Theodore Roosevelt was then, an anomaly. He was a member in good standing, not only of the upper crust, but of New York’s Knickerbocker upper crust. His family came over on one of the next ships post-Mayflower. They made a fortune and thrived. But they were never a) snobbish, and b) were always inclined toward the noblesse oblige. Philanthropic, generous and morally upright.

How a Harvard educated, foppish, intellectually inclined Theodore chose to mix it up with the hard-drinking, back-scratching recent immigrants who filled every spittoon in every City Hall in the country has always presented a puzzle for historians.

But mix it up he did – and they loved him for it! Toothy, bespectacled and non-stop fist-thumping talker notwithstanding. He was real. He was decent. He obviously relished the company, and (much overlooked) he was very, very smart.

He spent the better part of forty years in Republican politics, and made the profession respectable-for-gentry again. His political interests were far reaching: from New York tenement sweatshops to building navies, and from war and peace in the abstract to War and Peace in the specifics. This in itself is a wonderment: the most bellicose of Presidents was the first American to win a Nobel Peace Prize!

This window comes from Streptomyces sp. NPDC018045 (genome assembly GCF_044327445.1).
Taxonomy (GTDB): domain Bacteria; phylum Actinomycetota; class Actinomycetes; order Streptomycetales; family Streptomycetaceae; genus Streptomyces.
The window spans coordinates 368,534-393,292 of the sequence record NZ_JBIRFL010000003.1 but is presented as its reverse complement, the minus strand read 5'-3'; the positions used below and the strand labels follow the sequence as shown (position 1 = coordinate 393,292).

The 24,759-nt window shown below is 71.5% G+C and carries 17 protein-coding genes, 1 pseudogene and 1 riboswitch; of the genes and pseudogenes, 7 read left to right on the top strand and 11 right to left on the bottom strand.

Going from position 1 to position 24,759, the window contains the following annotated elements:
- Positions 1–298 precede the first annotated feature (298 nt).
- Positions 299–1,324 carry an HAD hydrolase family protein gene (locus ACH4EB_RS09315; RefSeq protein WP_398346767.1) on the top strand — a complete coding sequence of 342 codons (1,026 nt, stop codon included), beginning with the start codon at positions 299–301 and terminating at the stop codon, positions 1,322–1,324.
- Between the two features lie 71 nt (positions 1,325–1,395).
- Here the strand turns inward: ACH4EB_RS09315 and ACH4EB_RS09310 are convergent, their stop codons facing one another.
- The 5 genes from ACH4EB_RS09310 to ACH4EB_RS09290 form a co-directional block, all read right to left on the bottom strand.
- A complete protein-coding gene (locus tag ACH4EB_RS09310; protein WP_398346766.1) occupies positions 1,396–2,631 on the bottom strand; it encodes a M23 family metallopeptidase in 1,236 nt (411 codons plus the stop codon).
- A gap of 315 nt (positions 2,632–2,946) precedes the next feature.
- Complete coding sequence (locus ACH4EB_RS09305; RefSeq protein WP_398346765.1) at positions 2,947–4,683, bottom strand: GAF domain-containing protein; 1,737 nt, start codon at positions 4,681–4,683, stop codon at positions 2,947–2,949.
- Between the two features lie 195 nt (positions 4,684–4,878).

And, as a professional politician (in the true sense of the word), he was one of the best.

TR’s First Love

cowboy ted

Hunter, sportsman, natural scientist – all were a part of TR’s great love for the great outdoors.